By Published Monday, May 1, 2017
The fabulous Taino Beach Junkanoo Carnival experience that residents and visitors of Grand Bahama had become accustomed to was considerably diluted this time around. This past Friday and Saturday, collectively, the event was a huge disappointment.
We can report that while the crowd participation on Saturday night was not terrible, the combined first and second night’s turnout was sub-par at best.
At some point, we expect to know the facts surrounding the decision that enabled an entity from New Providence to get the Bahamas National Festival Commission’s (BNFC) endorsement rather than local entertainment/management professionals, who did such a terrific job of organizing and coordinating this island’s Junkanoo Carnival product at Taino Beach in 2015 and 2016.
Reports allege that the lead organization, named Titus Entertainment Group, is connected to a relative, or relatives of a noted political figure. Upon hearing that Grand Bahamians had been left out of the loop regarding the lead role in this year’s version of the National Junkanoo Carnival, we asked questions. We approached the BNFC and pointed out that such a development would not sit right with Grand Bahamians.
We were told that bids went out and the decision had been made.
Why was it necessary to open the bidding for an event in Grand Bahama, outside of the island?
Isn’t it the desire of Prime Minister Perry Christie and Minister for Grand Bahama Dr. Michael Darville to afford the island and its residents, opportunities to boost the economy of Grand Bahama?
With Grand Bahamians leading the way, Junkanoo Carnival at Taino Beach exceeded expectations and was fashioned into a signature island event. Indeed, the organizing and management of our Junkanoo Carnival version was superior to what went on in New Providence.
Yet, the powers that be, amazingly did not recognize that nothing was broken. There was no need to fix our concept for Junkanoo Carnival. There was just a need for the BNFC to appreciate professionalism, dedication, and spirit of togetherness that the GB organizers of Junkanoo Carnival in 2015 and 2016 inspired.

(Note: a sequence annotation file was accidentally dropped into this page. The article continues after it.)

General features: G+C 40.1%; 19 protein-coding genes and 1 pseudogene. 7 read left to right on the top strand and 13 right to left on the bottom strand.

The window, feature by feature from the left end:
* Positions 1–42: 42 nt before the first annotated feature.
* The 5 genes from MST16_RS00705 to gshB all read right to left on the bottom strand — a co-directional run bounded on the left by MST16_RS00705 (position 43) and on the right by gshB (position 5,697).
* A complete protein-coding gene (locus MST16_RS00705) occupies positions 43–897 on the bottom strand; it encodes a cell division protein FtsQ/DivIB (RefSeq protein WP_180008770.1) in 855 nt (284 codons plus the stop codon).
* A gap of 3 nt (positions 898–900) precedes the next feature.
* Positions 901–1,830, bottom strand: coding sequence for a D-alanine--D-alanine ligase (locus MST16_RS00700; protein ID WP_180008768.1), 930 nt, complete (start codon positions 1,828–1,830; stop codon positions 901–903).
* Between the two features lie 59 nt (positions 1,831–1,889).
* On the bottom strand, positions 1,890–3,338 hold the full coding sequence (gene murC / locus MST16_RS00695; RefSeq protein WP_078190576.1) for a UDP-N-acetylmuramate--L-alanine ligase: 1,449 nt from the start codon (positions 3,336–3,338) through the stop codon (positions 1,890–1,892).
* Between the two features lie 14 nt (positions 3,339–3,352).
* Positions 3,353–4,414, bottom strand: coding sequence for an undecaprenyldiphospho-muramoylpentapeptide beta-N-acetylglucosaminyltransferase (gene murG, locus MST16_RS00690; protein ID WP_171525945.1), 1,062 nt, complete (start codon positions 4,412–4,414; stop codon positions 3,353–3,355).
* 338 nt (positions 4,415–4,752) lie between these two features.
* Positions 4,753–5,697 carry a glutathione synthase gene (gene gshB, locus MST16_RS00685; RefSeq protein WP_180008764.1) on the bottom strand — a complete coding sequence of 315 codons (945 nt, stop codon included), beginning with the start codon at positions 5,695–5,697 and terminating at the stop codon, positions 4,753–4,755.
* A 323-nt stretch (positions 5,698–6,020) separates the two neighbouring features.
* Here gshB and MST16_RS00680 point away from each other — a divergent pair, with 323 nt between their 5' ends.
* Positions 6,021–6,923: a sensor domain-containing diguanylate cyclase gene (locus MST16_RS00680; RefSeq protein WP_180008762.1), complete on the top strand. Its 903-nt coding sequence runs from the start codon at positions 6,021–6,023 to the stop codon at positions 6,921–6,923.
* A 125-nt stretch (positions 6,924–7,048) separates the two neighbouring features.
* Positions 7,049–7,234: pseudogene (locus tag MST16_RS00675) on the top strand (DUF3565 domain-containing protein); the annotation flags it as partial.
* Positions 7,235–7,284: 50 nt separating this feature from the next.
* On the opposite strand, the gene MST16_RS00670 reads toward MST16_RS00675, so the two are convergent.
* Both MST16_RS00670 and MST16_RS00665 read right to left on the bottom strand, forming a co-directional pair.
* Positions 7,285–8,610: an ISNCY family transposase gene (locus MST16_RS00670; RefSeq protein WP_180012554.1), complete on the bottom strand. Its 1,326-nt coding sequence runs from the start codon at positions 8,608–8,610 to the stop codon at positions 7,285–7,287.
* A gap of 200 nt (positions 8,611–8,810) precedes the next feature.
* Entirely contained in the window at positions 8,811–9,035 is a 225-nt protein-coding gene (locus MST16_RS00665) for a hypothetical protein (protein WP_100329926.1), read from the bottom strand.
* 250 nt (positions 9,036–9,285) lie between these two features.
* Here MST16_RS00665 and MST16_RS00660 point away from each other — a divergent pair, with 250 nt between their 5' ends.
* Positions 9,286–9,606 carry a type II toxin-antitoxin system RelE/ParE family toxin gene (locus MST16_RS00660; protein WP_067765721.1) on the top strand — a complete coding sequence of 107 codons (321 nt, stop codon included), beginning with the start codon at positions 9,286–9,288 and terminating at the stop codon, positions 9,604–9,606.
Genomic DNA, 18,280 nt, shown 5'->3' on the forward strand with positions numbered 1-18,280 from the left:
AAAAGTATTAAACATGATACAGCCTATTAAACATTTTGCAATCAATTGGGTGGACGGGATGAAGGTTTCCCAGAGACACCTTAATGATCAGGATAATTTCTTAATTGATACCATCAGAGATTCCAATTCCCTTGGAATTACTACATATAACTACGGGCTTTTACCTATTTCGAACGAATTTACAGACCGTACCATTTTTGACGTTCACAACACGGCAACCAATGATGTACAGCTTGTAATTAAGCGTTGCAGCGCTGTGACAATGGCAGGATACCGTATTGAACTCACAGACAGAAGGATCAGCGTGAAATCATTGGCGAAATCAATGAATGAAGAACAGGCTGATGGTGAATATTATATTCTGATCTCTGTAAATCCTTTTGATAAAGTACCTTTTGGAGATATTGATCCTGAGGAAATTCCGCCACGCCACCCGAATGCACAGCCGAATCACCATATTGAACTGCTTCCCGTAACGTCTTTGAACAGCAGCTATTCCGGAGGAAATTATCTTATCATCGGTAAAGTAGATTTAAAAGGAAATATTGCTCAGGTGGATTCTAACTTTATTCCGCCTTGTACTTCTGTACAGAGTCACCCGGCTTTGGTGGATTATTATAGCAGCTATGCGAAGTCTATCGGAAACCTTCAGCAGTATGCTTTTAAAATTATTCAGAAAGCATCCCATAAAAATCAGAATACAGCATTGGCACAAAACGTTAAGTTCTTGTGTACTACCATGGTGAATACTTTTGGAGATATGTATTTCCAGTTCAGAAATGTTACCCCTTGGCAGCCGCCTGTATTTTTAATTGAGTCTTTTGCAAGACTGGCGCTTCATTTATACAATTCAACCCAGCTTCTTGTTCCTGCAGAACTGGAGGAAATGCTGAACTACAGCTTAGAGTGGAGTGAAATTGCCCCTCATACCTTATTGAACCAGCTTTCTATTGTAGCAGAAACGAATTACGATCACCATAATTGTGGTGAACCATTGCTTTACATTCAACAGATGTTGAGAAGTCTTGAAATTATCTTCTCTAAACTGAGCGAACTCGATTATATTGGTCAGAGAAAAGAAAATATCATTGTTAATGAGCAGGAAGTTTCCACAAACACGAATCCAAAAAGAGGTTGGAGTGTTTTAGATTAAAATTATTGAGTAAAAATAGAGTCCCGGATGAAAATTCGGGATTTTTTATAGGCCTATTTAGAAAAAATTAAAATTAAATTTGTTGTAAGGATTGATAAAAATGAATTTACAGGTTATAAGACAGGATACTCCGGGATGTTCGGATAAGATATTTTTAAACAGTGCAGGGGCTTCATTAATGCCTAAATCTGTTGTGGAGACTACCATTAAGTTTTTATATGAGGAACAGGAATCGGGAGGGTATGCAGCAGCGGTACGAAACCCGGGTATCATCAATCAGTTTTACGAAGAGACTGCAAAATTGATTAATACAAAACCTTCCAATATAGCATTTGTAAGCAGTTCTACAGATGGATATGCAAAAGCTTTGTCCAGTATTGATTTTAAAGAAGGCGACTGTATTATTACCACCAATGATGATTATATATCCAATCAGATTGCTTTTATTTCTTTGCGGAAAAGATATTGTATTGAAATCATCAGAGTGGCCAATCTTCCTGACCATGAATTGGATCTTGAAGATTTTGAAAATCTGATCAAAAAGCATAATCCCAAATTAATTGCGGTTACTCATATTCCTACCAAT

The 2017 effort gets a failing grade because either the lead organizers overlooked or didn’t have the wherewithal to address important aspects.
Advertisements were very limited. Many residents knew nothing of the event. All of the intangibles which connect Grand Bahamians, the lead organizers missed. An excellent template was in place.
This time around, something different was tried.
It didn’t work.
Tickets were priced at $20.00 rather than $10.00, as was the cost in 2015 and 2016. On top of that, The Freeport News was told of patrons being informed that if they left the Junkanoo Carnival ground, upon returning another fee would be necessary.
On Friday night vendors’ hopes were dashed. The handwriting was on the wall when at 7 p.m., attendance was sparse. By 10 p.m., nothing much had changed. It was a dismal night for the vendors.
We know there will be attempts to deflect the ineptitude of the lead organizers and the BNFC and point the finger of blame at Grand Bahamians. There are those who don’t really want Grand Bahama in the Junkanoo Carnival mix.
The truth is, that the 2017 event was poorly planned and organized.